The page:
There was only one major battle fought in Florida during the War Between the States/Civil War/War of Northern aggression. That battle was fought on this day in history, 1864.

Fearing defeat in the 1864 presidential election, President Lincoln encouraged Congress to pass the so called ’10 percent plan’. The plan stated that any Confederate State would be-readmitted to the Union and its electoral votes would count if 10 percent of the population could be persuaded to vote for its return to the Union.

To encourage the vote, Lincoln sent an invading force of 8,000 men under BGEN Quincy Gilmore, who had been laying siege to Charleston, SC.  Quincy could not take the city without naval support and after its severe repulse in April of 1863, the Union Navy was not going to risk its precious ironclads to confederate Artillery bombardment a second time.

Gilmore landed at, Jacksonville, FL, which had been reduced to ruins by 2 previous federal occupations, and began making plans for his campaign in detail. At that time Florida had 2 railroads. one ran from Fernadina to Cedar Key. The Atlantic and Gulf Central ran from Jacksonville to Talahassee.  General Gilmore took the latter as his principal axis of of advance, the objective being the occupation of Lake City.

There was no regular Confederate field force in Florida. There were 5,100 Florida State Militia under BGEN Joseph Finnegan.

General Gilmore brought one locomotive with him since the Union had destroyed all of the locomotives previously. But it broke down and he had to send to South Carolina for another. He went in person,  leaving BGEN Truman Seymour to remain in garrison until his return. General Seymour remained in active for four days and they went on the offensive, having heard a rumor that the Confederates planned to remove rails from the Atlantic and Gulf Central’s lines.

General Seymour reported to members of the press who accompanied him that he planned to roll up the Florida State Militia.

He marched to Lake City with 5,500 Union troops. Having been warned of the attack, General Finnigan took up a strong defensive position behind swampy ground near Olustee, or Ocean Pond. It limited the Federal ability to maneuver or use their superiority in artillery. The Union had 16 guns, the militia had four.

The Union opted for a series of frontal attacks across the swamp, where 1861 soldiers were drowned (to be eaten later), eaten outright, or shot by the militia. 93 militia soldiers were killed.

The expedition sailed north, having failed to persuade Floridians to vote for Mr. Lincoln.

 

11 COMMENTS

  1. So, a little like the VC during Tet ’68, the military equivalent of blowing one’s own brainz out. Jolly good show, what?

  2. Ah, the Battle of Olustee.

    There used to be a placard in front of Gainesville’s City Hall celebrating the troops that left Gainesville to fight there.

    There used to be a monument to Confederate Dead here in Gainesville, too.

    Gone, all gone.

    Olustee used to be the BIG Civil War reenactment up here. I am sure that between SJWs and The Covidiocracy, that’s now dead. (quickly going to the interwebs…) Well, it’s cancelled this year, scheduled for 2022 but I’ll believe that when I see it.

    Little factors about Olustee. The Northerners weren’t used to semi-swamp oak hammocks and Long-Leaf Pine forests. They also were on the ass-end of their supply line, deep in hostile territory. Between the occasional pissed off Cracker (a real name, for a Florida Cowboy) and random Seminole taking potshots, there was a kind of ‘Going back to Boston from Concord’ feel to their existence in the Deep South.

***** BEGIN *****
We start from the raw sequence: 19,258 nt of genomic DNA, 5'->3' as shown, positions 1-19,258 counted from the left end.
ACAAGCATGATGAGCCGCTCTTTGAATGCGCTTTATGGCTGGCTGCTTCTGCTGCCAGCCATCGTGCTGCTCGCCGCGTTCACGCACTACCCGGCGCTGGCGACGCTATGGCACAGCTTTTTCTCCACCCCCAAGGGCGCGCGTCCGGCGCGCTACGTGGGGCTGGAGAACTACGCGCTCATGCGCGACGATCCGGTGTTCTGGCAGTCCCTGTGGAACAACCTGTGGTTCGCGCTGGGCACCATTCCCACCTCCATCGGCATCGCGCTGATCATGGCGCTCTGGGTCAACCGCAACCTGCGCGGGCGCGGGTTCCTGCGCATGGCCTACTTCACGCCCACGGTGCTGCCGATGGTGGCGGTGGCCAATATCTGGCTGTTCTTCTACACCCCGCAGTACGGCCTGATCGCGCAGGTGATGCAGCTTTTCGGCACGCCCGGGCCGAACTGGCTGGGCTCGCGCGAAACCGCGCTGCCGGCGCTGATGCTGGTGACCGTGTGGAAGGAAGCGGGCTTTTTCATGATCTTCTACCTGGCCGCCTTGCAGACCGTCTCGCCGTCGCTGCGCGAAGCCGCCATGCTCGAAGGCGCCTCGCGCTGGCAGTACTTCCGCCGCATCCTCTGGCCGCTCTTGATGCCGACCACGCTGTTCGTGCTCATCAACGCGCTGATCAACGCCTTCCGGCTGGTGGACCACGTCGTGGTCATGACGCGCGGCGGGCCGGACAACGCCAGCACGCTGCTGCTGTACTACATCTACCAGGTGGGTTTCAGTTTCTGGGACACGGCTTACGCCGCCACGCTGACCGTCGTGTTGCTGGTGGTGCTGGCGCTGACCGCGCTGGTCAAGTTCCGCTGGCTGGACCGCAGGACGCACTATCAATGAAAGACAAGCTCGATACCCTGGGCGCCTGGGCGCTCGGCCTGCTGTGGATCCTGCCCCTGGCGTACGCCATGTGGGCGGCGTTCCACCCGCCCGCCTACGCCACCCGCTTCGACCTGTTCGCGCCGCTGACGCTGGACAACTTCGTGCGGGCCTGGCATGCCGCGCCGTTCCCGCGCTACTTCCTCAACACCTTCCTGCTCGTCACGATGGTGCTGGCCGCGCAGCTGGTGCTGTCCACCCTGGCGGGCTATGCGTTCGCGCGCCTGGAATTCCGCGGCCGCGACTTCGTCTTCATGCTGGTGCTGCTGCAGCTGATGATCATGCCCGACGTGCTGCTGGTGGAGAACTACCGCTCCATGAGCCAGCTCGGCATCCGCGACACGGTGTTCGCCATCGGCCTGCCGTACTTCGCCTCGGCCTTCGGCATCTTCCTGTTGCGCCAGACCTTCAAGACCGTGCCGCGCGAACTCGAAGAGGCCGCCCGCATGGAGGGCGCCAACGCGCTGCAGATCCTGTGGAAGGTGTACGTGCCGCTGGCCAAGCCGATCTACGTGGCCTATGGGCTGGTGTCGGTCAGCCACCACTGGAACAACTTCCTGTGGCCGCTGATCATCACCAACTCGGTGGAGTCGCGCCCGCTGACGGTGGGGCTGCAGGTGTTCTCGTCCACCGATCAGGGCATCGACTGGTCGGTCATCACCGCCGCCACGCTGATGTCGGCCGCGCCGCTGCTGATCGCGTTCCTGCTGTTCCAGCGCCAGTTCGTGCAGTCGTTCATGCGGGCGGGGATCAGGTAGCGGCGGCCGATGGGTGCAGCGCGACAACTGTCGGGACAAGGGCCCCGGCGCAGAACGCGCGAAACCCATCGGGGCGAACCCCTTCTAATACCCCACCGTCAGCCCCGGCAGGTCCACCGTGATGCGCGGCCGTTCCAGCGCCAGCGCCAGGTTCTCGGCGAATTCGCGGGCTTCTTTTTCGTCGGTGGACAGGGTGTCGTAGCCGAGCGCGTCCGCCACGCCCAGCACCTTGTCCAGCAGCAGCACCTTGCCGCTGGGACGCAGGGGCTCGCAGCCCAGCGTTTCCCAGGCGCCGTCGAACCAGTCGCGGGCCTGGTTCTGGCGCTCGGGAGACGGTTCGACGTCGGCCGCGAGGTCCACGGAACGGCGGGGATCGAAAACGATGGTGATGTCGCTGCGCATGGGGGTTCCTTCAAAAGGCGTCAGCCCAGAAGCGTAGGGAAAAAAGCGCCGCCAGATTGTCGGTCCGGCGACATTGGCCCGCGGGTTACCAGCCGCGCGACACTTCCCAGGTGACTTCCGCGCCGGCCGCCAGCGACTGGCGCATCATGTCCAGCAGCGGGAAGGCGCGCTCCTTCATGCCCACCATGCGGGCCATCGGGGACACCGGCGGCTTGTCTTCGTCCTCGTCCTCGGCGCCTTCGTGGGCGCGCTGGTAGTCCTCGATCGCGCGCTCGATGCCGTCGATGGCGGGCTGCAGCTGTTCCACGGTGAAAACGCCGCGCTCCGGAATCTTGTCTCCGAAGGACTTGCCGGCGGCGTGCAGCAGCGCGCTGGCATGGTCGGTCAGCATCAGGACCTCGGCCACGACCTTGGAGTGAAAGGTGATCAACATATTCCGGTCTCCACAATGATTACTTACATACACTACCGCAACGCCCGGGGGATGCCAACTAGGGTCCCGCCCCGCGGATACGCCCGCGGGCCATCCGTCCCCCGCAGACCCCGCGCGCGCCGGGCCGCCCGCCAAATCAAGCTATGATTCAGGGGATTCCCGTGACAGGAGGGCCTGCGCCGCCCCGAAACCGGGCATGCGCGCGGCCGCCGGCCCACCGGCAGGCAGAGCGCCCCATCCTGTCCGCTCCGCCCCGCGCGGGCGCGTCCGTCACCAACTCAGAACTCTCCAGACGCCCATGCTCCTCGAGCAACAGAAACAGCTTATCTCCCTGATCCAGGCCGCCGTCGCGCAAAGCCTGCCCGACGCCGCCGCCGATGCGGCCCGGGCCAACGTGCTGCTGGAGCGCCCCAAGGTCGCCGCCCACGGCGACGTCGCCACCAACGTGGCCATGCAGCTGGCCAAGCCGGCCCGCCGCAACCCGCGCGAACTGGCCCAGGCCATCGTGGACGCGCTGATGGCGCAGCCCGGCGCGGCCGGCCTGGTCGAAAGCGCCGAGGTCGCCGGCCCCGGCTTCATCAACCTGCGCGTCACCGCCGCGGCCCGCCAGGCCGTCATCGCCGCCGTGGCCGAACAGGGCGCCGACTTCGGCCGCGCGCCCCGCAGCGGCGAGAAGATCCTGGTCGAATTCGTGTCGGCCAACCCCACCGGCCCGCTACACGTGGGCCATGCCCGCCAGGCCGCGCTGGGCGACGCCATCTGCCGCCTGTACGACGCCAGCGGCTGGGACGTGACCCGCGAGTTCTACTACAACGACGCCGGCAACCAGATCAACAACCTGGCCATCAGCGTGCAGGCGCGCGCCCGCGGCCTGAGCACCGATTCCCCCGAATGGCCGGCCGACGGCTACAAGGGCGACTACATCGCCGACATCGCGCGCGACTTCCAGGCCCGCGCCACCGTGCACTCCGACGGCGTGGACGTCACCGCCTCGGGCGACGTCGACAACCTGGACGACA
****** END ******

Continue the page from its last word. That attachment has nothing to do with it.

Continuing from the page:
The Southern Troops, on the other hand, had home-field advantage, wee well fed, well equipped and were there with the support of the surrounding populace.

    Lessons to be learned: Don’t go deep into Enemy territory without support and strong supply lines. Don’t expect to be ‘experts’ in terrain you’ve never ever really messed with. Don’t get cocky.

    So, of course, the lessons still haven’t been learned by politicians and many upper-level occifers, who appear, in this day and age, to be the same-ish.

      • The Confederacy made lots of blunders. They should have been able to follow up after the Union’s loss at Manassas Jct. (Bull Run) and march into Washington. There was nothing between them and the White House.

        The longer the war lasted, the less likely the South would win it. Once England didn’t come in on the side of the Confederacy and break the blockade with their navy, it was just a matter of time.

        Given that, the expedition to coerce Florida was stupid, and underwhelming and they left the state feeling stupid.

          • Troops were exhausted on both sides.

            Same after Gettysburg. General Meade was roundly criticized for not routing Lee’s army, but they were all played out, and Lee retreated south unmolested.

  3. where 1861 soldiers were drowned (to be eaten later), eaten outright, or shot by the militia.
    My 2021 mind is saying they had to know about alligators going in, but I wonder what the story really is. It’s possible that the leaders knew about gators and underestimated them while the majority of the Union soldiers had no idea. Or if nobody on the union side had any idea about gators.

    • It’s difficult to say what the Union thought. Since there is a gator in every mud puddle in Florida (then as now), they had to know about them. Gators nest, and defend those nests, and 5,000 soldiers making a frontal attack hoping that the lizards will flee – may have triggered the mama gators. It’s difficult to know how many soldiers died from bullet wounds and how many from gators or snakebite. My research didn’t come up with anything but raw numbers. The Floridians would have been more circumspect on where they stepped. That is a given.

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